Intel’s NUC 10 series mini computers with 10th-gen Intel “Comet Lake” processors are just starting to hit the streets. But Fanless Tech has the scoop on what’s next — the upcoming NUC 11 will be a compact computer with a 28 watt Intel Tiger Lake-U series processor and Intel Xe integrated graphics, while the NUC 11 Extreme will be a larger model with discrete graphics for gaming and other GPU-intensive tasks.

Both should be available later this year sometime after Intel’s Tiger Lake chips launch.

Panther Canyon (NUC 11)

Like every other Intel NUC computer to date, the new models also have code names — the current-gen Comet Lake models are code named “Frost Canyon.” The upcoming modular version with a removable Intel NUC Compute Element are known as “Ghost Canyon.” And the new mainstream and gaming models will be called:

  • Panther Canyon (NUC 11)
  • Phantom Canyon (NUC 11 Extreme)

The Phantom Canyon model is a follow-up to Intel’s Hades Canyon and Skull Canyon mini gaming PCs. In addition to some sort of discrete graphics solution, this model has:

  • 1 x Mini DisplayPort 1.4
  • 1 x HDMI 2.0b
  • 2 x DDR4-3200 SODIMM (up to 64GB max)
  • PCIe x4 Gen 3 NVMe an, Intel Optane memory M10 and H10 ready
  • 2 x Thunderbolt 3
  • 6 x USB Type-A
  • 2.5 Gbps Ethernet
  • SD card reader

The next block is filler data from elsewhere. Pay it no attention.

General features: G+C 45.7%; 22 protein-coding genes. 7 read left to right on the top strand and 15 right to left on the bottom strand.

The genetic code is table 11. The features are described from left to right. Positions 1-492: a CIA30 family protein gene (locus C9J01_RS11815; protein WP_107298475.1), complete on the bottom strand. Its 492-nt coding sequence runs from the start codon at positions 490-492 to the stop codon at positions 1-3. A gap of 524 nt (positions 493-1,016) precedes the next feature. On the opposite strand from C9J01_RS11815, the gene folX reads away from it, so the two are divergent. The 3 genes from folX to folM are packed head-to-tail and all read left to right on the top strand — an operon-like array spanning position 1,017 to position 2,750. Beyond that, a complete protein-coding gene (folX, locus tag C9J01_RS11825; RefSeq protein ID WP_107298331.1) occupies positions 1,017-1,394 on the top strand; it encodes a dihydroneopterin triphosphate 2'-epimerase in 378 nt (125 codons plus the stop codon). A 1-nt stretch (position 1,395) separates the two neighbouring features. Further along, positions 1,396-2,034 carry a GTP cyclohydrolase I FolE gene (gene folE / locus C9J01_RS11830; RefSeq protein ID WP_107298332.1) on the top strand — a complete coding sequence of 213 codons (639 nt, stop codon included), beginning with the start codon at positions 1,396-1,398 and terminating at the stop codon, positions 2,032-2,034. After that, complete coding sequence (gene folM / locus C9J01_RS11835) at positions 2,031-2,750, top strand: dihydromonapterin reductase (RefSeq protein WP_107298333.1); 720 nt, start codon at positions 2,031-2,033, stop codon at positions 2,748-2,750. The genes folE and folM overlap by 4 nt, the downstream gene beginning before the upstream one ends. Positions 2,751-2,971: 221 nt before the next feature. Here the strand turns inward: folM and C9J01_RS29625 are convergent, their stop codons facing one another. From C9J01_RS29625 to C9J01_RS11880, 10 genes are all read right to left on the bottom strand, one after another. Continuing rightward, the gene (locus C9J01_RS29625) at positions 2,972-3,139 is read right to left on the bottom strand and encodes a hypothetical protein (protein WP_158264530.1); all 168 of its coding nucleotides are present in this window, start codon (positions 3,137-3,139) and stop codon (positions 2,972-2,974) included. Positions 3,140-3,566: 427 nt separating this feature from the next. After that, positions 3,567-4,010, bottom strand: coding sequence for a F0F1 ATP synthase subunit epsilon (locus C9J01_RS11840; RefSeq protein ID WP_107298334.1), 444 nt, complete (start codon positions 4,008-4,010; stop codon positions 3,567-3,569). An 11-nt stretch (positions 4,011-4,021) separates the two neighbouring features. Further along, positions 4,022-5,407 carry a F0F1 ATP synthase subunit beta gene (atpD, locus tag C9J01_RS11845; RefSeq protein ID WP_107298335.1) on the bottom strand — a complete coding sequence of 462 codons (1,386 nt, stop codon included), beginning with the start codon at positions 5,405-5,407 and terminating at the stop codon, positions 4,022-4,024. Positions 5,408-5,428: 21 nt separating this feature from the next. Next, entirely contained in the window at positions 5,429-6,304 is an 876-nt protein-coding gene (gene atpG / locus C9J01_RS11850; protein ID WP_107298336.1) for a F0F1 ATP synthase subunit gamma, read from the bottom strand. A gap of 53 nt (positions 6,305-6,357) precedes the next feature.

• WiFi 6
  • Bluetooth 5

Interestingly, while Intel’s Hades Canyon NUC featured a 45 watt Intel Core H-series processor, the new Phantom Canyon model is said to have a 28 watt U-series processor. But it will be available in Core i5 or Core i7 variants, and the use of discrete graphics and next-gen processors should make the new system competitive, at the very least.

Phantom Canyon (NUC 11 Extreme)

The Panther Canyon NUC 11, meanwhile, will have Intel’s new Xe integrated graphics, which are expected to offer twice the performance of the Iris Plus graphics used in Intel’s 10th-gen Ice Lake processors, which, in turn, are up to twice as fast as the company’s previous-gen integrated graphics. Among other things, FanlessTech says that means this system should support 8K video output without the need for a discrete GPU.

For the most part, the specs are similar to those for Phantom Canyon, except that this model has a smaller chassis, lacks the discrete graphics, and has fewer USB ports.

The Panther Canyon NUC will be available with Core i3, Core i5, and Core i7 processor options, support for up to 64GB of DDR4-3200 dual-channel memory, and it supports NVMe and Intel Optane Memory M10.

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4 Comments

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  1. Really?! Double the performance of Iris Plus? I think Intel is seriously overestimating the capabilities of its Xe integrated graphics, especially in such a low TDP.

  2. Hopefully in a few months we will see some 45W Ryzen APUs in a similar form factor. I’m hoping they will be much cheaper than Phantom Canyon.